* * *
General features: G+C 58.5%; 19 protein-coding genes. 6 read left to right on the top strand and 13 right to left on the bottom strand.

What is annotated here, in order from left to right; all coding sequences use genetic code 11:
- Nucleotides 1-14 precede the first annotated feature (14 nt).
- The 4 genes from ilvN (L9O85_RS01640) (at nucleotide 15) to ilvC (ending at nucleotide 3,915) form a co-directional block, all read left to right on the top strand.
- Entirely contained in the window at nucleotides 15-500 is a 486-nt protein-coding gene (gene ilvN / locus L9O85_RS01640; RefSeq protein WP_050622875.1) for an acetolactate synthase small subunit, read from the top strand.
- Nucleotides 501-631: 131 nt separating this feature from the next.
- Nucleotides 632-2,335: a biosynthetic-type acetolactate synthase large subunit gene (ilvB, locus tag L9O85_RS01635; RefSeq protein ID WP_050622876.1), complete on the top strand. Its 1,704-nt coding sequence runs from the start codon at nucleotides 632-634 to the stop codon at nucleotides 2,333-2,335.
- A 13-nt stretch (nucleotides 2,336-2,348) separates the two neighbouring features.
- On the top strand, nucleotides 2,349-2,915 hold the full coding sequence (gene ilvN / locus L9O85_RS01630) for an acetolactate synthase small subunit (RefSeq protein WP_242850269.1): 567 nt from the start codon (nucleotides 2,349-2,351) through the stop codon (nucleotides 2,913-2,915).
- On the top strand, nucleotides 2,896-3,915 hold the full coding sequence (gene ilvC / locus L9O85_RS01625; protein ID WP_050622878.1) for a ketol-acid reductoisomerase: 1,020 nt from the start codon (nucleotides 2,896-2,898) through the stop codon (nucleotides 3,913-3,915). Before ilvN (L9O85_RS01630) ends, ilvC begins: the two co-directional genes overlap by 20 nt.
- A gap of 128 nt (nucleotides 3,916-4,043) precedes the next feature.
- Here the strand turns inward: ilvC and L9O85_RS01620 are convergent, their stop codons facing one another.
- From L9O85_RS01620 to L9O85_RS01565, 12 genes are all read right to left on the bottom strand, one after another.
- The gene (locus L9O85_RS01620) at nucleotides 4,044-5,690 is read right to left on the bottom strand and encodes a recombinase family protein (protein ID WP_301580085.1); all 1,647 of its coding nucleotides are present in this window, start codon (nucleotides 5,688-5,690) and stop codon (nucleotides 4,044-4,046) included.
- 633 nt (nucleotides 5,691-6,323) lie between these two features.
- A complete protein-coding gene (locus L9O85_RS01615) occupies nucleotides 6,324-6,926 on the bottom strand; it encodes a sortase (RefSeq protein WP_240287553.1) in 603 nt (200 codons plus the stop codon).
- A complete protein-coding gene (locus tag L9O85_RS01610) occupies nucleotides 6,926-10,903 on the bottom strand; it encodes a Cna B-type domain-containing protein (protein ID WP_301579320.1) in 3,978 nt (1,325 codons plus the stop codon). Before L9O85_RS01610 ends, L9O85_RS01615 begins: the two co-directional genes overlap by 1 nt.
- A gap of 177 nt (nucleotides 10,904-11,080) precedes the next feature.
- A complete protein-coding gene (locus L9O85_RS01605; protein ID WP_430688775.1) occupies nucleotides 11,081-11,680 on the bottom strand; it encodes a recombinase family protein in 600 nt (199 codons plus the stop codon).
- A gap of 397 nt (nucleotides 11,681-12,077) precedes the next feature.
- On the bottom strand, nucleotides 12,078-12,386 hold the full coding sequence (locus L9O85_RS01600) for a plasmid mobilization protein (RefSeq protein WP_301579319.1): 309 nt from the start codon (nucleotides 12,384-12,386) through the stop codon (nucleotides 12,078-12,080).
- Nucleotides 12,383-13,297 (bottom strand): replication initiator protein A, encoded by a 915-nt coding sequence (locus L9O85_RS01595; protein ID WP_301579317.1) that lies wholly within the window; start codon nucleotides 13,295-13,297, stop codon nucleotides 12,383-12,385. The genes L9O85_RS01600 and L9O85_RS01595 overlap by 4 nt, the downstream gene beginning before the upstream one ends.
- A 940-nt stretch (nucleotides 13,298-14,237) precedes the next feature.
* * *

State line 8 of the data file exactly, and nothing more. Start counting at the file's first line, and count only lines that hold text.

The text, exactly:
- A 13-nt stretch (nucleotides 2,336-2,348) separates the two neighbouring features.